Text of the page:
You can regulate everything but the human spirit |

You can regulate everything but the human spirit

George Boardman

The current effort to ban plastic bags at retail outlets in Nevada County is rekindling the debate over where personal freedom ends and collective responsibility begins. As is usually the case in these debates, the answer is a shade of gray rather than black or white.

The Truckee City Council has voted to phase out plastic bags, Nevada City is willing to take the plunge if Grass Valley goes along, and the county supervisors are conducting a survey of retailers that will let them delay action for a couple of months. (With any luck, the state Legislature will take the decision out of their hands.)

The drive to get rid of plastic bags was started by a group of students who, with an assist from an outfit named Bag Busters, made presentations to the four governing bodies. While most people like the idea of getting rid of plastic bags, two recent letters to The Union illustrate the other side of the issue.

Looking at the big picture, Matty Larive of Nevada City wrote that "the government — county, state and federal — needs to get out of our lives! . . . Don't tell me what I can do when it's none of your business."

Writer Melba Sachs of Grass Valley noted the following: "Remember when we were made to use plastic bags because the last politically correct cause was all about saving our trees? . . . now they tell us plastic bags are clogging our landfills."

The social movement to save us from ourselves began with the war on tobacco, an easy target because you can actually prove the stuff kills people. Smokers have become so ostracized that they now make up less than 20 percent of the adult population.

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Ralph Nader's "Unsafe at Any Speed" encouraged social crusaders to make car safety a major issue. While the automakers fought them, seat belts and air bags became standard equipment in cars. About 25 percent of people still resist using seat belts, but air bags became so popular that manufacturers brag about how many they put in cars.

The current campaign is focused on our bad eating habits, specifically the junk food that is said to be a major cause of childhood obesity and diabetes. Soft drink manufacturers and junk food purveyors are certainly feeling the heat, voluntarily cutting calories and fat, offering their products in smaller portions and even sponsoring youth fitness programs.

New York City tried to limit the size of soft drink cups, and several municipalities in California tried and failed to tax the sugar content of soft drinks, so a bill has been introduced in the state Legislature that would require sodas to carry labels warning about the hazards of tooth decay and diabetes.

"We're in the midst of an obesity and diabetes epidemic that's wreaking havoc on the public's health," said Sen. Bill Monning, D-Carmel, who introduced the bill. "It is critical that consumers have the right to know the unique health problems associated with these sugar-sweetened beverages."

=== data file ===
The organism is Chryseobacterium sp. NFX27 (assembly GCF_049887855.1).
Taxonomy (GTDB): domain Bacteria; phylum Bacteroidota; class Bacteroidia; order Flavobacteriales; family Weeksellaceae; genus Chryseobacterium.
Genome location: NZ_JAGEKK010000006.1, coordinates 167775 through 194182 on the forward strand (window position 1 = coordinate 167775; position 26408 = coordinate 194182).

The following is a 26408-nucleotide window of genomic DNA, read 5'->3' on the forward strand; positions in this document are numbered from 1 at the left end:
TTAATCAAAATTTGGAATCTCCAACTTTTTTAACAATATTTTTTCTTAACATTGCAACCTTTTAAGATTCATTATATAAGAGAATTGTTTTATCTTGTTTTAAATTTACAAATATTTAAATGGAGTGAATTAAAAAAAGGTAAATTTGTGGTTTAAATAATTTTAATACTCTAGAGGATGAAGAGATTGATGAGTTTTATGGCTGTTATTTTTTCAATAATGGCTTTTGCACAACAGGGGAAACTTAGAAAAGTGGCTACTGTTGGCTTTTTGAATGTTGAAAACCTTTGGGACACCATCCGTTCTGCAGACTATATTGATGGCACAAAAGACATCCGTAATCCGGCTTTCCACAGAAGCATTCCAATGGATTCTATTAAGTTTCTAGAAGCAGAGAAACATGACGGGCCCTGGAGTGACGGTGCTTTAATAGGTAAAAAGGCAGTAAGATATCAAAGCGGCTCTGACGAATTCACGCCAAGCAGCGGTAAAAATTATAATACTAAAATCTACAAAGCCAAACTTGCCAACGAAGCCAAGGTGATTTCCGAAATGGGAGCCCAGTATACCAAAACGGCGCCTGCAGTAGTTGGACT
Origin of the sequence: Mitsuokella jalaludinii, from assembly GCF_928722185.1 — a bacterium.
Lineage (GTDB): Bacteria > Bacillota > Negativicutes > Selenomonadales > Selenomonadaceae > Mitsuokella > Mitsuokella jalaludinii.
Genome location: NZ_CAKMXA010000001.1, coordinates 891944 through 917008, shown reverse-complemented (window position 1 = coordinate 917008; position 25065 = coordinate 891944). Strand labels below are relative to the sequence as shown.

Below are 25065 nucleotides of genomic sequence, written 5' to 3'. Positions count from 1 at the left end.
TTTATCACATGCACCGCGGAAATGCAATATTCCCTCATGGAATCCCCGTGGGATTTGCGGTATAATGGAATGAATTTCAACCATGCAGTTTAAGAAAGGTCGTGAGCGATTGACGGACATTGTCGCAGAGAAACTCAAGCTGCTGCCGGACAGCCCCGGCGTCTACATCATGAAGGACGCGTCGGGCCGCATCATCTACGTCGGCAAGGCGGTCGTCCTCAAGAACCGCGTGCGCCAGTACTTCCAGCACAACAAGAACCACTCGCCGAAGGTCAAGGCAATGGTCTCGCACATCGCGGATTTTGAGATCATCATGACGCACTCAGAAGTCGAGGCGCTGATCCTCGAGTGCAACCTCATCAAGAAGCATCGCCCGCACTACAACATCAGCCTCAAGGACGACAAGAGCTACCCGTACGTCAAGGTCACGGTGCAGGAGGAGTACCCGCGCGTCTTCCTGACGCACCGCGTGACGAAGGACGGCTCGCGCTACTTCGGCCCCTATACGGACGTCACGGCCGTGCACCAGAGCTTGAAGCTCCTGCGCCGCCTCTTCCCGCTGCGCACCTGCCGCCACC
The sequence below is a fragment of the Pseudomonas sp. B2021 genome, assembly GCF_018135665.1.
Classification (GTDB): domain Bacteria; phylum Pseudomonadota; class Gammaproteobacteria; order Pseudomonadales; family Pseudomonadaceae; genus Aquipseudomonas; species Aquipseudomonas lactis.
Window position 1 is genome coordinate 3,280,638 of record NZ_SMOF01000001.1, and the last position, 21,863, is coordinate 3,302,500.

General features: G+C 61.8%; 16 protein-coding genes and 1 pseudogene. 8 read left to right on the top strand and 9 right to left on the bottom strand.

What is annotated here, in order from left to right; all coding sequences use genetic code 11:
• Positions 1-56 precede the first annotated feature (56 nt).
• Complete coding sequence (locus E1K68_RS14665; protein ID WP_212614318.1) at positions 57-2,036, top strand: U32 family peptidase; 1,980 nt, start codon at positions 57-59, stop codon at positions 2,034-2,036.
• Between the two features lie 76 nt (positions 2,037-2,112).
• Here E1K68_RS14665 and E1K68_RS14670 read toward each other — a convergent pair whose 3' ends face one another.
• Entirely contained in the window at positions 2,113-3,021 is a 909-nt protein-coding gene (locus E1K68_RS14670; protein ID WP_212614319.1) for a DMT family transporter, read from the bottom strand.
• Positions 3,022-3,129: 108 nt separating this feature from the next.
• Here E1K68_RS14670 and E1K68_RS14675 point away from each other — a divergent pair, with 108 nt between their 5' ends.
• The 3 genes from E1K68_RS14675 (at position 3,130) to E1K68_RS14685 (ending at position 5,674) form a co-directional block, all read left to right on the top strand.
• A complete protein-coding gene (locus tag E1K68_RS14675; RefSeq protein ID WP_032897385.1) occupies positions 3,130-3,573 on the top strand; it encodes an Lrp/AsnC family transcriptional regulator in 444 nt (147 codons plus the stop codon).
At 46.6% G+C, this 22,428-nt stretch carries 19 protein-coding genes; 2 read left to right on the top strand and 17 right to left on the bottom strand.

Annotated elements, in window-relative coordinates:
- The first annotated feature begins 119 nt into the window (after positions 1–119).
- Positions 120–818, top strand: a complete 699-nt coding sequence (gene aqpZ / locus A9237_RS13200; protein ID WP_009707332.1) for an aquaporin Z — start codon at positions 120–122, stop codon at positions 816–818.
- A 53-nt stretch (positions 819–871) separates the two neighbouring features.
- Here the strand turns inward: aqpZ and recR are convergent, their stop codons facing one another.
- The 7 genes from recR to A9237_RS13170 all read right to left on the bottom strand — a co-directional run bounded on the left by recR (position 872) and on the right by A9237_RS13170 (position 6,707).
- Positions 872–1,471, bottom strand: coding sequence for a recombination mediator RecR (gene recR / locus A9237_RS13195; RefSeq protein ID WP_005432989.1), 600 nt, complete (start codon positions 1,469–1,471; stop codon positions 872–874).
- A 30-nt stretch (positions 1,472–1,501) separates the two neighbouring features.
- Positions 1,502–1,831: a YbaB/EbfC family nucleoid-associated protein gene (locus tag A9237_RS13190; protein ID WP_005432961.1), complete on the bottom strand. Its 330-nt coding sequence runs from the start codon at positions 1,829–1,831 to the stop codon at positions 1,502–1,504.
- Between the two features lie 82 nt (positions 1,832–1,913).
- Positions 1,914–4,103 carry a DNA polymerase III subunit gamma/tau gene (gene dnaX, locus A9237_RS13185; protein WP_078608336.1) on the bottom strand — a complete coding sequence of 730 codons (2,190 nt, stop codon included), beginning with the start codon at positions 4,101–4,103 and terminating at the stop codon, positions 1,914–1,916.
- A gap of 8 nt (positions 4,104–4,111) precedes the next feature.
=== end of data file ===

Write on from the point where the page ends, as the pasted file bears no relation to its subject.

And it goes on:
It's unlikely people will spend any more time reading these labels than they spend reading the labels we've lived with for years. (Have you ever seen anybody read the nutrition information posted on the wall at your local McDonald's?)

Then there are annoyances like bike and motorcycle helmets, car seats for children that require an engineer to install and playgrounds that are big on safety but light on fun. It makes me wonder how I've managed to live as long as I have.

Closer to home, residents have complained about officials who restrict the use of off-road vehicles on public lands but can't stop people from dumping their trash in our national forests or creating booby-trapped marijuana grows. Then there's the matter of compelling people to make their property fire safe, a third-rail political issue in Nevada County.

Certainly, some good has come from all of this: Auto fatalities are at record lows, fewer motorcycle riders are vegetating in nursing homes and people who really care can find out what's in that food package.

But when you let government rule writers do something good, you also create a pathway to mischief. All of this legislation and government regulation is designed to save us from ourselves and to lighten the burden that our foolish actions place on society. If we can't be responsible adults, the government will take responsibility for us.

In the process, the government nannies are taking the fun out of life. As much as we may not like to admit it, people are emotional, irrational and do stupid things. That's what makes most of us interesting.

But Americans are a resilient lot, and the success of the "Jackass" films proves that youthful stupidity will never go out of style. The "20 Dumbest . . ." programs on TRU TV show that people continue to find creative ways to injure, maim or kill themselves.

It almost gives you hope for the future.

George Boardman lives in Lake of the Pines. His column appears in Monday editions of The Union.

Observations from the center stripe: Paying attention edition

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Visit for more observations from George Boardman.

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